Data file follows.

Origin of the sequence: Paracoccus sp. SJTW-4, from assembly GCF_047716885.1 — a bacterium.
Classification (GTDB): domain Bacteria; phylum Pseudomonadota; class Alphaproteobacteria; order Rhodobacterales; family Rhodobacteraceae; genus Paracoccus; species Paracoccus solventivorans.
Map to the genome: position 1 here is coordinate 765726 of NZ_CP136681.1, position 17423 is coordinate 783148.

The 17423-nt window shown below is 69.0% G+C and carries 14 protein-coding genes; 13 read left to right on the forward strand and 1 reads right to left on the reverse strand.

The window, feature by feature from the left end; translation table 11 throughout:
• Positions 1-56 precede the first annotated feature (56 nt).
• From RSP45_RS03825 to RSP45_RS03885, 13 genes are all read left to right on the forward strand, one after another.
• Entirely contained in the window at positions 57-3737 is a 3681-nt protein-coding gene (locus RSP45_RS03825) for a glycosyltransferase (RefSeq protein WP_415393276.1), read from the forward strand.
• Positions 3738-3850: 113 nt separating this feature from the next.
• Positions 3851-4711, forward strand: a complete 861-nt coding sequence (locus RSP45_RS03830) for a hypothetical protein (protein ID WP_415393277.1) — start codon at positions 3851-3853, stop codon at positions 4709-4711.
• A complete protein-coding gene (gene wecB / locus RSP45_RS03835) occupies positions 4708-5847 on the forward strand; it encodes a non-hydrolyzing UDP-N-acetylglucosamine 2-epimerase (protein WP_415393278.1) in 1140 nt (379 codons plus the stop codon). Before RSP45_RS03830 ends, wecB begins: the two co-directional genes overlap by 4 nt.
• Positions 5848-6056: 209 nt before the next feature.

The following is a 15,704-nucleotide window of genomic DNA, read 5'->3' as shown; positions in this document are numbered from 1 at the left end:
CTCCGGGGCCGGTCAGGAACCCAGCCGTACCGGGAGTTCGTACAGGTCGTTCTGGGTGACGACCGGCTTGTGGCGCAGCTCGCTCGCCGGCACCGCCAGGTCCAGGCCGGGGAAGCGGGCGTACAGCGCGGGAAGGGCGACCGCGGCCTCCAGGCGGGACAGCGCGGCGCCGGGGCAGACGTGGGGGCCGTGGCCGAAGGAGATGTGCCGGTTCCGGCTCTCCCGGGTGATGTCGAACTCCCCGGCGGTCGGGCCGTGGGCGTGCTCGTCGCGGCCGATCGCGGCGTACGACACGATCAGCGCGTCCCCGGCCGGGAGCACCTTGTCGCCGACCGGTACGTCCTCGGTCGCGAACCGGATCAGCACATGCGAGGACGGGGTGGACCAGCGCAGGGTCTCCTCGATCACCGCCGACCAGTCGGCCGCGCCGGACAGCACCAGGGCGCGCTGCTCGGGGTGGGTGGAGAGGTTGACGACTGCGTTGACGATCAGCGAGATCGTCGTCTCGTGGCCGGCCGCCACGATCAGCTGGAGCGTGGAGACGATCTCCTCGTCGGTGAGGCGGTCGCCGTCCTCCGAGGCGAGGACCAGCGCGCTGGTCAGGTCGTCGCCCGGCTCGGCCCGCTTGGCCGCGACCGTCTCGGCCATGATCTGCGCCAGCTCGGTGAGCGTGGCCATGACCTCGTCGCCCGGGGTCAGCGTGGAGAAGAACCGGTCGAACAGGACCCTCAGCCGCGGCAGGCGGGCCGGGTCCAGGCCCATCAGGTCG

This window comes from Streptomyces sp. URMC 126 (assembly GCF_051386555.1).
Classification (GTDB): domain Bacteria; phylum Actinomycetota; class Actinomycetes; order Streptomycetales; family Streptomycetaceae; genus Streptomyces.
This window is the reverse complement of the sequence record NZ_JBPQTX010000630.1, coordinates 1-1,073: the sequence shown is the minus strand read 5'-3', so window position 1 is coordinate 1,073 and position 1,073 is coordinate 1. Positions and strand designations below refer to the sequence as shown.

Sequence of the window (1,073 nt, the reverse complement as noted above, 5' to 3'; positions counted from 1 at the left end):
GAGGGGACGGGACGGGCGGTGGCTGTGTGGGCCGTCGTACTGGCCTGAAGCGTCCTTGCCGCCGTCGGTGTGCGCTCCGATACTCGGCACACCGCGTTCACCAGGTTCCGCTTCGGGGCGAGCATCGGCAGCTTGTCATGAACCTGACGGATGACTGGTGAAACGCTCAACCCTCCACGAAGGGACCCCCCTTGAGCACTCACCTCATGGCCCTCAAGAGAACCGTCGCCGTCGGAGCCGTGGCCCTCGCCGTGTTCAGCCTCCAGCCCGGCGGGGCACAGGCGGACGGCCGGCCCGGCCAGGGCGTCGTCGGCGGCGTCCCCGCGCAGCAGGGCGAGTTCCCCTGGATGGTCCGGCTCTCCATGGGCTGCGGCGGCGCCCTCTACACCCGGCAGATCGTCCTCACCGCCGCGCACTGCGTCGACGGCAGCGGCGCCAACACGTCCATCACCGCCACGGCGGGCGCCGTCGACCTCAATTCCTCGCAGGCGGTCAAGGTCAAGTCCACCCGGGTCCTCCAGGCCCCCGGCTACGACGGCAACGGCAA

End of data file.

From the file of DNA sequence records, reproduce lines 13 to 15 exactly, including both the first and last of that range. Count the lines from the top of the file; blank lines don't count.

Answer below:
The following is a 15,704-nucleotide window of genomic DNA, read 5'->3' as shown; positions in this document are numbered from 1 at the left end:
CTCCGGGGCCGGTCAGGAACCCAGCCGTACCGGGAGTTCGTACAGGTCGTTCTGGGTGACGACCGGCTTGTGGCGCAGCTCGCTCGCCGGCACCGCCAGGTCCAGGCCGGGGAAGCGGGCGTACAGCGCGGGAAGGGCGACCGCGGCCTCCAGGCGGGACAGCGCGGCGCCGGGGCAGACGTGGGGGCCGTGGCCGAAGGAGATGTGCCGGTTCCGGCTCTCCCGGGTGATGTCGAACTCCCCGGCGGTCGGGCCGTGGGCGTGCTCGTCGCGGCCGATCGCGGCGTACGACACGATCAGCGCGTCCCCGGCCGGGAGCACCTTGTCGCCGACCGGTACGTCCTCGGTCGCGAACCGGATCAGCACATGCGAGGACGGGGTGGACCAGCGCAGGGTCTCCTCGATCACCGCCGACCAGTCGGCCGCGCCGGACAGCACCAGGGCGCGCTGCTCGGGGTGGGTGGAGAGGTTGACGACTGCGTTGACGATCAGCGAGATCGTCGTCTCGTGGCCGGCCGCCACGATCAGCTGGAGCGTGGAGACGATCTCCTCGTCGGTGAGGCGGTCGCCGTCCTCCGAGGCGAGGACCAGCGCGCTGGTCAGGTCGTCGCCCGGCTCGGCCCGCTTGGCCGCGACCGTCTCGGCCATGATCTGCGCCAGCTCGGTGAGCGTGGCCATGACCTCGTCGCCCGGGGTCAGCGTGGAGAAGAACCGGTCGAACAGGACCCTCAGCCGCGGCAGGCGGGCCGGGTCCAGGCCCATCAGGTCG

This window comes from Streptomyces sp. URMC 126 (assembly GCF_051386555.1).